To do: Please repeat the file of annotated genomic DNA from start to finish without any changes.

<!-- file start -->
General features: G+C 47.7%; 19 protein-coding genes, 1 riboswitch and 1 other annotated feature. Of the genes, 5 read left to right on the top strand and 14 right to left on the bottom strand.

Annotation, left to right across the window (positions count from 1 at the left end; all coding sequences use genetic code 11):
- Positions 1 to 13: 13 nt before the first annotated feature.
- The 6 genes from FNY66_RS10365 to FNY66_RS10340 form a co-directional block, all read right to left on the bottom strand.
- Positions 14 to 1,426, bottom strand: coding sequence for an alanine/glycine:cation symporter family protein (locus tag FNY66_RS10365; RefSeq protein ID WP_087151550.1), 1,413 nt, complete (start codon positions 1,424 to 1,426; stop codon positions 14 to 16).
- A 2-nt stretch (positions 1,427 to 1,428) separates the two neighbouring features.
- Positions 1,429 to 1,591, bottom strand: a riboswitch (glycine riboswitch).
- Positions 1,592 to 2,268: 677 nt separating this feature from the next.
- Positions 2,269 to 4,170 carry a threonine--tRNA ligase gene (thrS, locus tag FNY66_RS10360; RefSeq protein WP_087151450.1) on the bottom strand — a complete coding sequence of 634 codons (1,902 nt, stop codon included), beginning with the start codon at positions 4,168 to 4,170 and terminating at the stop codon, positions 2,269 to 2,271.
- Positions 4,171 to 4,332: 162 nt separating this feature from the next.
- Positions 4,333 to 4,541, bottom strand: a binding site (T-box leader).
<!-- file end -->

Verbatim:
General features: G+C 47.7%; 19 protein-coding genes, 1 riboswitch and 1 other annotated feature. Of the genes, 5 read left to right on the top strand and 14 right to left on the bottom strand.

Annotation, left to right across the window (positions count from 1 at the left end; all coding sequences use genetic code 11):
- Positions 1 to 13: 13 nt before the first annotated feature.
- The 6 genes from FNY66_RS10365 to FNY66_RS10340 form a co-directional block, all read right to left on the bottom strand.
- Positions 14 to 1,426, bottom strand: coding sequence for an alanine/glycine:cation symporter family protein (locus tag FNY66_RS10365; RefSeq protein ID WP_087151550.1), 1,413 nt, complete (start codon positions 1,424 to 1,426; stop codon positions 14 to 16).
- A 2-nt stretch (positions 1,427 to 1,428) separates the two neighbouring features.
- Positions 1,429 to 1,591, bottom strand: a riboswitch (glycine riboswitch).
- Positions 1,592 to 2,268: 677 nt separating this feature from the next.
- Positions 2,269 to 4,170 carry a threonine--tRNA ligase gene (thrS, locus tag FNY66_RS10360; RefSeq protein WP_087151450.1) on the bottom strand — a complete coding sequence of 634 codons (1,902 nt, stop codon included), beginning with the start codon at positions 4,168 to 4,170 and terminating at the stop codon, positions 2,269 to 2,271.
- Positions 4,171 to 4,332: 162 nt separating this feature from the next.
- Positions 4,333 to 4,541, bottom strand: a binding site (T-box leader).